“It’s a whole lot of money,” says Ray LaHood, a former Republican congressman from Illinois and transportation secretary under Obama, who in comparison presided over the release of $48 billion in transportation money in the 2009 Recovery Act. Since then, LaHood said, major federal investments in transportation have been stagnant, creating pent-up demand for road, bridge and Amtrak projects that can quickly launch.
It’s both a boon and challenge to Buttigieg, who revealed in August that he was going to become a dad with husband Chasten. He took several weeks of paternity leave to care for the twins, returning in October as Republicans criticized him for leaving his post. More recently, he juggled time keeping watch over his infant son, who was ill for three weeks and hospitalized for a respiratory illness, while he worked to address national supply chain problems.
“When somebody welcomes a new child into their family, and goes on leave to take care of that child that’s not a vacation, it’s work,” he said last month. “I’m not going to apologize.”
Starting this week, Buttigieg will join other Cabinet members to pitch the plan around the country.
“Look, a lot of this sells itself because communities never needed to be persuaded that their bridge needed to be fixed or that their airport needed an upgrade or that their ports needed investment,” Buttigieg said. “They’ve been trying to get Washington to catch up to them.”
Anthony Foxx, who was Obama’s transportation secretary from 2013 to 2017, said a big challenge will be the massive operational details in the department, where Buttigieg is supported by veteran hands. Many programs are new, requiring clear guidelines to states and localities on what they are eligible for and how the money is to be awarded. “They will be managing multiple plans with very high dollar figures, creating pressure on administrative staff,” Foxx said.
On Friday, Biden said he would name a person outside the administration to be a watchdog on the disbursement of the money.
Once many programs are in place, after six to nine months, Foxx said, “that’s when the magic happens on what to fund and what may not cut the mustard.” The winners would come in the form of hundreds of grant announcements for medium-sized road projects that could accelerate into spring 2023 with the first awards for multibillion dollar bridges, intercity rail and New York’s Gateway tunnel.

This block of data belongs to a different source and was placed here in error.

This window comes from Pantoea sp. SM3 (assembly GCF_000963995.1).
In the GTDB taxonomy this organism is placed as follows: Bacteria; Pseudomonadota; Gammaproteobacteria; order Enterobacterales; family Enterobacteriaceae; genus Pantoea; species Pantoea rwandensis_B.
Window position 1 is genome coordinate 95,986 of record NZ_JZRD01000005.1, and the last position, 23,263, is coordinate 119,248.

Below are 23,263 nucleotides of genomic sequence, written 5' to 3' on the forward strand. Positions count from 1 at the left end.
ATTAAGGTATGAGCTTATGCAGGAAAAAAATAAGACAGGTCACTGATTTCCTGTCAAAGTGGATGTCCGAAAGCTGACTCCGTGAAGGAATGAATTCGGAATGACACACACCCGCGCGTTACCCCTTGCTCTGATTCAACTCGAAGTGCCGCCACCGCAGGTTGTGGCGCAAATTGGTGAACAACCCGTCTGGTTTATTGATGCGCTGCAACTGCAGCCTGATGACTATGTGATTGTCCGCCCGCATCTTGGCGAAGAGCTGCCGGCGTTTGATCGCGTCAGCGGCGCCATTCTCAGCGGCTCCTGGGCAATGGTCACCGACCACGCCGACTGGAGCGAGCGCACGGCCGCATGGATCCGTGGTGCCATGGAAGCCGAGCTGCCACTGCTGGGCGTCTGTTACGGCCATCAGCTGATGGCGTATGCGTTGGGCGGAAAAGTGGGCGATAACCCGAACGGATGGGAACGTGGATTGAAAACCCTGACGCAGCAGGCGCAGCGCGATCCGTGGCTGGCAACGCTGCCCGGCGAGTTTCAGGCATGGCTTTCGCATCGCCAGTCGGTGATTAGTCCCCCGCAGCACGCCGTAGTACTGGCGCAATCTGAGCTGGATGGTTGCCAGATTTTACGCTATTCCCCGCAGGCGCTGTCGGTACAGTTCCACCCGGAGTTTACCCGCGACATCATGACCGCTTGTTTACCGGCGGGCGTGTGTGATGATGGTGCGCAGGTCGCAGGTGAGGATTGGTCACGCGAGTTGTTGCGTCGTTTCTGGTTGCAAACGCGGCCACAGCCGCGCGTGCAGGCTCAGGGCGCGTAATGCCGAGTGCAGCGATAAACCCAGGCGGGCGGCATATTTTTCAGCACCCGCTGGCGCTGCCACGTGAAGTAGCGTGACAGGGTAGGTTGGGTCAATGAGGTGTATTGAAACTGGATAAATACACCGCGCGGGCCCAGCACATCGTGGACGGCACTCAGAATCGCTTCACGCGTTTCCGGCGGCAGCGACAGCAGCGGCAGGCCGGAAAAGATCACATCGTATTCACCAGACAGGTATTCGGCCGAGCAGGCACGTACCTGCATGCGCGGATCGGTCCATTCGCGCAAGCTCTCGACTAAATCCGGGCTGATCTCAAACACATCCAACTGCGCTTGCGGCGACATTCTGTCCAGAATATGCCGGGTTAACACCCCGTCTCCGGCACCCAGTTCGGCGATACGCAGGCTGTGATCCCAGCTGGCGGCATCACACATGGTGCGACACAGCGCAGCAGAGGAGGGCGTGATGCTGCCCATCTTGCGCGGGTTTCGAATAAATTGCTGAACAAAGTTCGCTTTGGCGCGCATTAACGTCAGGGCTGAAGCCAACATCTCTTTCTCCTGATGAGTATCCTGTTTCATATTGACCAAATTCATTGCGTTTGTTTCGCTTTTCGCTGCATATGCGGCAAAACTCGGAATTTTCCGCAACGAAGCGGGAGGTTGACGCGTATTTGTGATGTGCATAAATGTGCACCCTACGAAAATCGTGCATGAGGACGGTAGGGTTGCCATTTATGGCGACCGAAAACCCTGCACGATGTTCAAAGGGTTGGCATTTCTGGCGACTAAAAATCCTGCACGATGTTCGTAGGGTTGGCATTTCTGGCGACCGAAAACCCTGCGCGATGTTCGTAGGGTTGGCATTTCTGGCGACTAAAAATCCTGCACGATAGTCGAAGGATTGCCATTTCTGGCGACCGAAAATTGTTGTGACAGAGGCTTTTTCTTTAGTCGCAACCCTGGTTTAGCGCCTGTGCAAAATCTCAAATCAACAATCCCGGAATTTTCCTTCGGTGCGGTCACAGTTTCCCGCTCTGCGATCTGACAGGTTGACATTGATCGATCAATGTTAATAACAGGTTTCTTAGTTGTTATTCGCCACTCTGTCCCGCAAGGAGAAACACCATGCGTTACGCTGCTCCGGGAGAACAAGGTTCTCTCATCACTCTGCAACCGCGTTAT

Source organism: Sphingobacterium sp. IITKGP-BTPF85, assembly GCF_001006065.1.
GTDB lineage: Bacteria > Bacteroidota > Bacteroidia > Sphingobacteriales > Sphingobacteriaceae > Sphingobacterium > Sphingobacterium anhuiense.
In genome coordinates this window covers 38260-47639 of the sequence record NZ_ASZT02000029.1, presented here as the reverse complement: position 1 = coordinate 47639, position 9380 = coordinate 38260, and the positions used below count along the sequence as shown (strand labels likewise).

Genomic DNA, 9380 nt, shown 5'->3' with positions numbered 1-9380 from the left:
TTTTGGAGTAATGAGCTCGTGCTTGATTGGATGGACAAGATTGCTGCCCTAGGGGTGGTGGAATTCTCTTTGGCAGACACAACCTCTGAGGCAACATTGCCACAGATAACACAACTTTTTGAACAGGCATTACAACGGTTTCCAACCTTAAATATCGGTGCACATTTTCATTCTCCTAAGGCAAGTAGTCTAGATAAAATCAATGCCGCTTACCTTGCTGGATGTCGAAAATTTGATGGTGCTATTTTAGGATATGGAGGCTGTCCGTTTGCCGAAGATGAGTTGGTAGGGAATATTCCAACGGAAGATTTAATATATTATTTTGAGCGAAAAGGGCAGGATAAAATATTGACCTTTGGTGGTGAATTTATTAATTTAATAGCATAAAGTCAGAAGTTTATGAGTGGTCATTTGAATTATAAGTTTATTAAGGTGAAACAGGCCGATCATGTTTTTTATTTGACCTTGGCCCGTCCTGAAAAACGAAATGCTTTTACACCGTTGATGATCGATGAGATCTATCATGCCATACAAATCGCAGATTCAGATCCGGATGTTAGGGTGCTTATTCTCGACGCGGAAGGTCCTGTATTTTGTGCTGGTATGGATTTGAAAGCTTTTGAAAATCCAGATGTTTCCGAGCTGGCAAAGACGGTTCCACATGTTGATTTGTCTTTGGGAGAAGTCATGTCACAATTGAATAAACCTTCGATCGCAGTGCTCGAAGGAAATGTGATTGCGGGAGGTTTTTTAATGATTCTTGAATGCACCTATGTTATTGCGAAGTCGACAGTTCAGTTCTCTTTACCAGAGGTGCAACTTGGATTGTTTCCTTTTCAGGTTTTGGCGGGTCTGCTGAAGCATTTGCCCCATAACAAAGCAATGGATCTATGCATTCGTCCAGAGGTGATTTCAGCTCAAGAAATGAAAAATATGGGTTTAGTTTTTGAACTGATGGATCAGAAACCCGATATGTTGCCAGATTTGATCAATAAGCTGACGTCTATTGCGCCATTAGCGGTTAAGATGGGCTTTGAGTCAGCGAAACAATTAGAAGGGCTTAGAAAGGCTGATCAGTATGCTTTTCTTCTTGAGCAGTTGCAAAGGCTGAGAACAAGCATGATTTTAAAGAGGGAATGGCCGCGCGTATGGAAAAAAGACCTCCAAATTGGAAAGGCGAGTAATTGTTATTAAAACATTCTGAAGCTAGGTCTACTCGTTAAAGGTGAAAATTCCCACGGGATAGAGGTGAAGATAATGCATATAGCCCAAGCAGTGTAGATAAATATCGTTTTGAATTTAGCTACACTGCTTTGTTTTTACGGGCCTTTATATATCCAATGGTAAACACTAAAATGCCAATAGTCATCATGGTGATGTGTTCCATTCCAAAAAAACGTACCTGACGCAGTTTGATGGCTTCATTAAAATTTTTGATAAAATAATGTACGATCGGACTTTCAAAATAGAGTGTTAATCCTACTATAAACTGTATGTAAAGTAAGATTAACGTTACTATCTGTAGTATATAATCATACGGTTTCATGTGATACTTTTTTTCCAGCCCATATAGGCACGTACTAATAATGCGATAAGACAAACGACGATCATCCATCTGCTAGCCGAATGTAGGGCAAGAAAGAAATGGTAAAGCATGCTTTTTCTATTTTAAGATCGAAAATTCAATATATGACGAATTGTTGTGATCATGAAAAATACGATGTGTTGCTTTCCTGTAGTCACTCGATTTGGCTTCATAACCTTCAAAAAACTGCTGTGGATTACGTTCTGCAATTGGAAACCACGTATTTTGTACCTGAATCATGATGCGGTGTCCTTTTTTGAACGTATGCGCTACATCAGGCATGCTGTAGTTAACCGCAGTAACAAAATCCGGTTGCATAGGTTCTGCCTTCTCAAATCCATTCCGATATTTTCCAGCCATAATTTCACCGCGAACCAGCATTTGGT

As a mayor, Buttigieg was attuned to calls to fix roads and potholes. He relished talking about state-of-the-art sewer system. Now that message will be national with the stakes far greater.
“The currency of politics is exposure, and he’s getting a lot of exposure,” said Larry Grisalano, who was Buttigieg’s advertising consultant.
At the White House, staff warmly refer to him as “Secretary Mayor Pete,” and Biden has compared Buttigieg to his late son Beau. The White House celebrated Chasten’s birthday with cupcakes. “You’re the best, man,” Biden said after Buttigieg spoke at the White House over the summer.
Yet in a city laden with ambition, Buttigieg’s potential to move farther onto the national stage can make him a target.
Nina Smith, Buttigieg’s former traveling campaign press secretary, said as Biden’s top lieutenant on the bill, Buttigieg has the opportunity to lead an effort to “eradicate past injustices.” Buttigieg during the 2020 campaign was never able to win over large shares of Black voters.
“That’s an added responsibility that I think he’s very much aware of and making a central part of the work,” said Smith, a Democratic political consultant.
Beaumont reported from Des Moines, Iowa.